In the mid-1980s, I became acquainted with Native American flute music through the instrumental musings of Coyote Oldman, purportedly an Oklahoma-based duo specializing in “new age” music that utilized native flutes backed by electronic soundscapes. A few years later, I played a cedar flute crafted by Michael Graham Allen, Coyote Oldman’s flautist, and I was hooked. The sound that came from that flute was indescribable, a sound that touched something deep in my psyche. On a tight budget then as I am now (some things never change, especially for writers), I couldn’t afford the retailer’s price, but neither could I simply walk away from such beauty of sound. So I began researching Native American flute craft, but little instructive material existed at the time. Through trial and error and by studying various flutes I chanced across, I finally discovered a method for crafting a decent sounding flute—all thanks to the inspiration of Michael’s music and artistry.
Jump ahead nearly twenty years. I’ve spent the last year researching and writing a new book for The History Press, entitled Alabama Musicians: Musical Heritage from the Heart of Dixie, which details the vast influence of Alabama artists on music past and present. In August, I submitted the book’s final draft, which (acceptably) exceeded the specified length by a thousand words. Around the same time, I learned that Michael G. Allen had teamed with David Lanz and Gary Stroutsos to soon release a new Coyote Oldman CD, entitled Time Travelers. Searching the internet for more information, I discovered that Michael G. Allen is not Oklahoma-based as I’d read many years ago, but a resident and native of Alabama—which meant that a book designed to spotlight Alabama’s musical innovators did not mention a word about one of the most influential pioneers of our time, an artist arguably most responsible for popularizing the native flute worldwide. After a few e-mail exchanges, the editor allowed me to slip in an entry on Michael.
Michael began Coyote Oldman collaborations in 1985 with Barry Stramp, who provided electronic soundscapes for Michael’s flutes. Each album since 1986’s groundbreaking Tear of the Moon has further explored and developed the range of native flutes, each flute used in the recordings impeccably crafted by Michael. Time Travelers, released in October 2011, utilizes Michael’s handmade replicas of ancient desert and Anasazi flutes in extended studio improvisations with David Lanz on keyboards and Gary Stroutsos on Chinese xiao and dizi flutes to create an album that’s deeply contemplative and moving.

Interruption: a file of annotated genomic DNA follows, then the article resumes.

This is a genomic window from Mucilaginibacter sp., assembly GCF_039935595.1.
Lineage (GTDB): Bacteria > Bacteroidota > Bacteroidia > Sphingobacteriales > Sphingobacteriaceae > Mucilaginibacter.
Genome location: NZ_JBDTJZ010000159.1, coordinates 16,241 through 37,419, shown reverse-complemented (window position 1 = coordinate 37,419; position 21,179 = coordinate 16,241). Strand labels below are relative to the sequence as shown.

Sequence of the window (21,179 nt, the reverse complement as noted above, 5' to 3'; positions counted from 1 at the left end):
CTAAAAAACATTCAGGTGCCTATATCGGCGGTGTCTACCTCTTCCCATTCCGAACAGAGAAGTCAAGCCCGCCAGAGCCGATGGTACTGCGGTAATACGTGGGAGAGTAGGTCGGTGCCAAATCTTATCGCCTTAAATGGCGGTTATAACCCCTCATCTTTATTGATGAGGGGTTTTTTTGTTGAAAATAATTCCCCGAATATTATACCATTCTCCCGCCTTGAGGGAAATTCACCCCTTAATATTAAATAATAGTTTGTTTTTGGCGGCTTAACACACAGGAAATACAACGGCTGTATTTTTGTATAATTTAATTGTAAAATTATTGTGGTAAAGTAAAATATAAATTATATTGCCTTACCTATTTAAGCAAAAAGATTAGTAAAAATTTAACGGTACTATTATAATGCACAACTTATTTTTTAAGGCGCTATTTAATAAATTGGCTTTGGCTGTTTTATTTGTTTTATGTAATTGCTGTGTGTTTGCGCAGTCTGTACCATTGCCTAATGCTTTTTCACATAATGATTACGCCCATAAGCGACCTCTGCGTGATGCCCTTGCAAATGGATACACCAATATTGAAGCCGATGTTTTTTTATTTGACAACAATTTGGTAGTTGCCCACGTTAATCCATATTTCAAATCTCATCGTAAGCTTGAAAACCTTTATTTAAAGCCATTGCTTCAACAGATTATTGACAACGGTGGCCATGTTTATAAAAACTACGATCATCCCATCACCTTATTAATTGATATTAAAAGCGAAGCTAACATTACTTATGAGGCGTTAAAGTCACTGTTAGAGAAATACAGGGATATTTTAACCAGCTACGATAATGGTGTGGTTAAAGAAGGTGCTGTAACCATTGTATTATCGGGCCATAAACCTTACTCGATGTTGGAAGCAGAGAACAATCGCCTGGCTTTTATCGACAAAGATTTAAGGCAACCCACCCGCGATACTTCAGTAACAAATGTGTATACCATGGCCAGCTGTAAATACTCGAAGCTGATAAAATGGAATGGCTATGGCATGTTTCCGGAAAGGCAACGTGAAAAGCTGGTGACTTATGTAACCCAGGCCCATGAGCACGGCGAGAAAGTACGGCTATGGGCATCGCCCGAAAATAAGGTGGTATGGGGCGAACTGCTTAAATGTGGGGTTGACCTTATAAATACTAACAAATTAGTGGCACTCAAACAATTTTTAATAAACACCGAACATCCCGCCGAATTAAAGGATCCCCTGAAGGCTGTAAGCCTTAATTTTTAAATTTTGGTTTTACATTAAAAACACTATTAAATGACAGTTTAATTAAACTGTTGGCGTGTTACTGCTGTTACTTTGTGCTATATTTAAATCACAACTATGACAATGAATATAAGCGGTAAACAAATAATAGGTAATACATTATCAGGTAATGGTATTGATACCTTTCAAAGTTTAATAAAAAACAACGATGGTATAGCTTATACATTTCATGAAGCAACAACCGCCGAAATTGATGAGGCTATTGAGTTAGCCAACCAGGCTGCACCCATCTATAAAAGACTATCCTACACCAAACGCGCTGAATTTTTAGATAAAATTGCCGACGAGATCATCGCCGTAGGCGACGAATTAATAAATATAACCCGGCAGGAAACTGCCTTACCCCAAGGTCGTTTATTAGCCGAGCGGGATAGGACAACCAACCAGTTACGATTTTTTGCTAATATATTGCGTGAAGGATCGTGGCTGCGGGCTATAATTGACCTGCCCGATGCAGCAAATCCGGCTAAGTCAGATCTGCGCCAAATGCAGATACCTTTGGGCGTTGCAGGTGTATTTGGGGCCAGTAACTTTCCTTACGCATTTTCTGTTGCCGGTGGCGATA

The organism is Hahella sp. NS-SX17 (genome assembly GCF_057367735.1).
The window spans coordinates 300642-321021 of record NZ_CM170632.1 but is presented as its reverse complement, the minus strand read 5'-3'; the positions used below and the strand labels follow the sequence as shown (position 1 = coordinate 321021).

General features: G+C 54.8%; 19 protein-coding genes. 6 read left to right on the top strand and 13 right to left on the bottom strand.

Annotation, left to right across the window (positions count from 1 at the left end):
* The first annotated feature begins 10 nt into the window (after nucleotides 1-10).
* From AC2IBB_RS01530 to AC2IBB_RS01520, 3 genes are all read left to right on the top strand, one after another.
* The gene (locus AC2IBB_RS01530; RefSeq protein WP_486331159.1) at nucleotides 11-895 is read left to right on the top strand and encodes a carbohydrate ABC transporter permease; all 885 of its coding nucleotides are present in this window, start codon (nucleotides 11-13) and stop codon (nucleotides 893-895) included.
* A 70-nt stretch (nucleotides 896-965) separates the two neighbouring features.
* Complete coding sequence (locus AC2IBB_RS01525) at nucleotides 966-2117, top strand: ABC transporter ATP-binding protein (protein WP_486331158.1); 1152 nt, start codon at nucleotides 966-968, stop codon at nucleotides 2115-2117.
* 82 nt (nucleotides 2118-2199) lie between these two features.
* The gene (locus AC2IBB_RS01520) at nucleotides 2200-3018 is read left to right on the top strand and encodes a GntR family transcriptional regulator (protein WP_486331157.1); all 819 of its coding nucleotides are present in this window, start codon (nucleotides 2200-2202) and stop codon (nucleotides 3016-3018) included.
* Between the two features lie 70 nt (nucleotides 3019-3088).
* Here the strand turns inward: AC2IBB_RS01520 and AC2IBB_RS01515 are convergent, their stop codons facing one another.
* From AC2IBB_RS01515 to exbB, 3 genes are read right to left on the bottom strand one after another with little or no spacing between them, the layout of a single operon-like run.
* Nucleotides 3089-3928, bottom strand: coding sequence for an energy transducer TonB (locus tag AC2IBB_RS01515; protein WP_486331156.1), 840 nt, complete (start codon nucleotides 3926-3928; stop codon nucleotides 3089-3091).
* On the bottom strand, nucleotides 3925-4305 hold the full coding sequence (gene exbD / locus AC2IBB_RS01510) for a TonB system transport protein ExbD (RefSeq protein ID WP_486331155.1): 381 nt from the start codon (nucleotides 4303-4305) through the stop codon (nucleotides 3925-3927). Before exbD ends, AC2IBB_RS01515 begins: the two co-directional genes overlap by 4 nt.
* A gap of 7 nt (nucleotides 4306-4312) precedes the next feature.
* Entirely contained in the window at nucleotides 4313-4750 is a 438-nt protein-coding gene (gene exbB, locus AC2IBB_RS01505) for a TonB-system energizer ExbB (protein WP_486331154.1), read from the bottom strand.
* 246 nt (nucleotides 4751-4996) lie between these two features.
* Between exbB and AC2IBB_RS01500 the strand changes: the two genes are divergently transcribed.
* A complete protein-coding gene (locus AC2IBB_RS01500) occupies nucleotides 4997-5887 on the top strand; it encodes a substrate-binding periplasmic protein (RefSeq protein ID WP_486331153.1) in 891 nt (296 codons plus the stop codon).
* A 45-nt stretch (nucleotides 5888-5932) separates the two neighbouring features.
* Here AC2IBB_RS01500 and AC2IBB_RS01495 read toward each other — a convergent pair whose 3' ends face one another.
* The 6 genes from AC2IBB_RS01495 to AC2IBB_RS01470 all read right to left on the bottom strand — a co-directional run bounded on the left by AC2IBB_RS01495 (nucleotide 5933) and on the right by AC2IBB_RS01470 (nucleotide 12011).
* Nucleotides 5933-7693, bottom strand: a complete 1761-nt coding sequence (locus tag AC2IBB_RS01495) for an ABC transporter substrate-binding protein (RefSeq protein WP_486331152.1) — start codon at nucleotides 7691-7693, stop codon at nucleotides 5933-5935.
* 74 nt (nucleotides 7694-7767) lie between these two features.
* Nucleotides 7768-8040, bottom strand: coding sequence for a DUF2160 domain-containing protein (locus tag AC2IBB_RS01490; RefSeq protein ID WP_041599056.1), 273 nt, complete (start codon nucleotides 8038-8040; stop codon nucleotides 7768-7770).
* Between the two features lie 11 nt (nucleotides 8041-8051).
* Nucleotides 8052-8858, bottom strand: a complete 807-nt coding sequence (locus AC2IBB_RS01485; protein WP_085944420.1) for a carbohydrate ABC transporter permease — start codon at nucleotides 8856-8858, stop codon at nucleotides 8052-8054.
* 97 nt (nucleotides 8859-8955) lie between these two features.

Michael’s interest in, research of, and devotion to ancient North American flutes began in the 1970s as he traveled throughout the U.S. to become a primary force in their reintroduction, refinement, and popularization. With few traditional musicians or craftsmen at the time, Michael learned to craft and play native flutes by studying and copying artifacts housed in museums and collections around the country. In 1981, he met and developed a deep friendship with Dr. Richard Payne, another researcher instrumental in popularizing the native flute. Payne had developed much of his ability in the 1930s, learning from Kiowa elder, Belo Cozad, who had been taught by Oldman Turkey in the late 1800s. Collaborating with Payne until Payne’s death in 2004, Michael became and remains one of the world’s foremost authorities on native flute history, craft, and music.
Michael’s handcrafted flutes have introduced a number of musical innovations, from tuned pentatonic, multi-keyed and bass Plains style flutes to double flutes and experimental flutes. His current efforts include the reintroduction of ancient rim-blown flutes to wider audiences both through his music and custom-crafted instruments. He’s available to lecture on the history of North American flutes at colleges and music events around the country. For more information about Coyote Oldman flutes and music, please visit the Coyote Oldman website.
Michael is one of the many Alabama musical innovators featured in more detail in Alabama Musicians: Musical Heritage from the Heart of Dixie. In the coming months, others will be featured here, including Spooner Oldham and Belgian artist JD Fox who will soon release a tribute album featuring Oldham’s music. To purchase Alabama Musicians, please visit Amazon.com, Barnes and Noble, or any online or brick-and-mortar bookstore.